Brighter Planet's blog
I just got back from two days at the 2011 State of Green Business Forum. Attendees included members of Fortune 500 companies, large private firms, universities, small businesses, and government agencies. The varied representation from industries was a testament to how far sustainability has come in defining 21st century business.
Standout presentations included Rob Bernard of Microsoft, who looked at the evolution of cloud computing and the potential it offers for addressing and mitigating environmental damage. He looked at current climate models, which can take a month to run and Microsoft’s work in reducing that down to days and then hours, allowing for greater analysis and more precision.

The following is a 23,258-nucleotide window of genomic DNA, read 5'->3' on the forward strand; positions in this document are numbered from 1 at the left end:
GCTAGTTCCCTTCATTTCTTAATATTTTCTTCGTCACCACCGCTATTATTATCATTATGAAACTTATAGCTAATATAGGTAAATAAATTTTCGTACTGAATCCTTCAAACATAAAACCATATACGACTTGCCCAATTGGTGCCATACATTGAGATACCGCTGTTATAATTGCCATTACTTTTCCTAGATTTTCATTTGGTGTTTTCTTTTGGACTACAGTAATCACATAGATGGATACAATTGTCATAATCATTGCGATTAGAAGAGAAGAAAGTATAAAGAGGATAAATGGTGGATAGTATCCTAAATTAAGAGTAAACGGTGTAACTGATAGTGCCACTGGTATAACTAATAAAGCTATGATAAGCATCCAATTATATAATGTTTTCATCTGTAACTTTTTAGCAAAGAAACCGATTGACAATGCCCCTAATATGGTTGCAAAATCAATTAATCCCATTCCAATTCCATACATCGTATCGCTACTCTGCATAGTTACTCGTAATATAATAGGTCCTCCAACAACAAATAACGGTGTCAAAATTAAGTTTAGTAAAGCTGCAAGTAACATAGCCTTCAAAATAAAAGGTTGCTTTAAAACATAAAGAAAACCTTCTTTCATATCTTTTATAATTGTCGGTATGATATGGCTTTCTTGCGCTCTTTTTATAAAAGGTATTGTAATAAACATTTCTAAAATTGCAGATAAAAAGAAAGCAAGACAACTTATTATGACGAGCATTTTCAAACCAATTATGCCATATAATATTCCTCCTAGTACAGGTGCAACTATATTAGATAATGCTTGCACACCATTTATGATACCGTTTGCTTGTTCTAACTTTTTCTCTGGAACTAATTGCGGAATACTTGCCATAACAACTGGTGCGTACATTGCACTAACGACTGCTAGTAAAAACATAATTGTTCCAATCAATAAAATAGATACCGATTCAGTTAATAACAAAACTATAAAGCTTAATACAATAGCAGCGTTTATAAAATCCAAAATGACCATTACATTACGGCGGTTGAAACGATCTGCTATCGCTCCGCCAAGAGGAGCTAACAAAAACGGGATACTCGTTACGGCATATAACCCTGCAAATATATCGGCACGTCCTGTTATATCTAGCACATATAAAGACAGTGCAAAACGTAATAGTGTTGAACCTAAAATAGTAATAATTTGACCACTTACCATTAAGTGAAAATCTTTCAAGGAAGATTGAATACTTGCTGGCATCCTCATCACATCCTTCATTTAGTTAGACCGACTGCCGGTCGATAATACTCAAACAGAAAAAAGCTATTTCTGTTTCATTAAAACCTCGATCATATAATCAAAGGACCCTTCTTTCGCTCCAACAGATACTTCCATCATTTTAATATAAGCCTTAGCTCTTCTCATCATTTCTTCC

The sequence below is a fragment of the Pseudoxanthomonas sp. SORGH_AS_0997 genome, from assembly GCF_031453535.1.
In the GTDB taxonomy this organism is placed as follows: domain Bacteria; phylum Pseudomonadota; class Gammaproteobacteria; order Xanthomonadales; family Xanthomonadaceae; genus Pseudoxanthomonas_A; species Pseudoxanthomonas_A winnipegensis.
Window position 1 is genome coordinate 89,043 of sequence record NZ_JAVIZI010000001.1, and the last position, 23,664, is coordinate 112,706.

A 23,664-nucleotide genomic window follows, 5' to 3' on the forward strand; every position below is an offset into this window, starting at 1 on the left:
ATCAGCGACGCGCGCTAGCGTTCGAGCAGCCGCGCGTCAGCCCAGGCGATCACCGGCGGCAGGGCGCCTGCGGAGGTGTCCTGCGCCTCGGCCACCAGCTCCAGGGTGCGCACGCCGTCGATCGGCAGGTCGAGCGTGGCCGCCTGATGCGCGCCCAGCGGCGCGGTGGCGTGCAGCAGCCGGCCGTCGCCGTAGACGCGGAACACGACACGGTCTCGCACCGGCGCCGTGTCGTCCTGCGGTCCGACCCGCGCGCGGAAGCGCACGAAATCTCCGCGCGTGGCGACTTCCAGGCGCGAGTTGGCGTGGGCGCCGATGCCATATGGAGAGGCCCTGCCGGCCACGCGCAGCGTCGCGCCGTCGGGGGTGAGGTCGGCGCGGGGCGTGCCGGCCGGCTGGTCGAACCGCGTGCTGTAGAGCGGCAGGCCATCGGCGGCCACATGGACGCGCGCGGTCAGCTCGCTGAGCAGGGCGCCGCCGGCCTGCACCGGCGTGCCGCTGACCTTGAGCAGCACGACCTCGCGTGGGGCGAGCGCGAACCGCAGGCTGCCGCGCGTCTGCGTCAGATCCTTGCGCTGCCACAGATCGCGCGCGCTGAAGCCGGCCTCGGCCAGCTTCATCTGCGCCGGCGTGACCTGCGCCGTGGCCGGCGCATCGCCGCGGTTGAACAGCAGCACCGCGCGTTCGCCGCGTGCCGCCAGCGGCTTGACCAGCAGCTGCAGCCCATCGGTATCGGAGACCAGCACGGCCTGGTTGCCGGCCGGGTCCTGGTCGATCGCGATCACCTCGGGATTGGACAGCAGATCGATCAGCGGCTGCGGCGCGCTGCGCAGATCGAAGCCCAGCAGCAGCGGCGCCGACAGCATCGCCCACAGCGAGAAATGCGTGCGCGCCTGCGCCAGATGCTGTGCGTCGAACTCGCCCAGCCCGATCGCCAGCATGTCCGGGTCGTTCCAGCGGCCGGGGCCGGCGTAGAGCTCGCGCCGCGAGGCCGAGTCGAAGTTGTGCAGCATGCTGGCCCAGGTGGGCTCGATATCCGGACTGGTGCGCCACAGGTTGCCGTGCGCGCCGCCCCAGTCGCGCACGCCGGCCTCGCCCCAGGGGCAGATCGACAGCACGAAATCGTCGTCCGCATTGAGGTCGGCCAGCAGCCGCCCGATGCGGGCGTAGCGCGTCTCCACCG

The conference highlighted a growing swath of corporate America that is keenly aware of the role that environmental and social issues play in maintaining and strengthening their bottom line. But it remains clear that this leadership alone is insufficient. Too many companies are remaining on the sidelines, awaiting more consistent price signals and a defined regulatory environment before curbing their impact and helping their customers to do the same. The policy failure on climate and energy has clearly placed business at the forefront of carbon mitigation, but the approach remains far too ad hoc to result in the kind of emission reductions needed to prevent catastrophic climate change. The state of green business is one of great innovation hamstrung by government failure.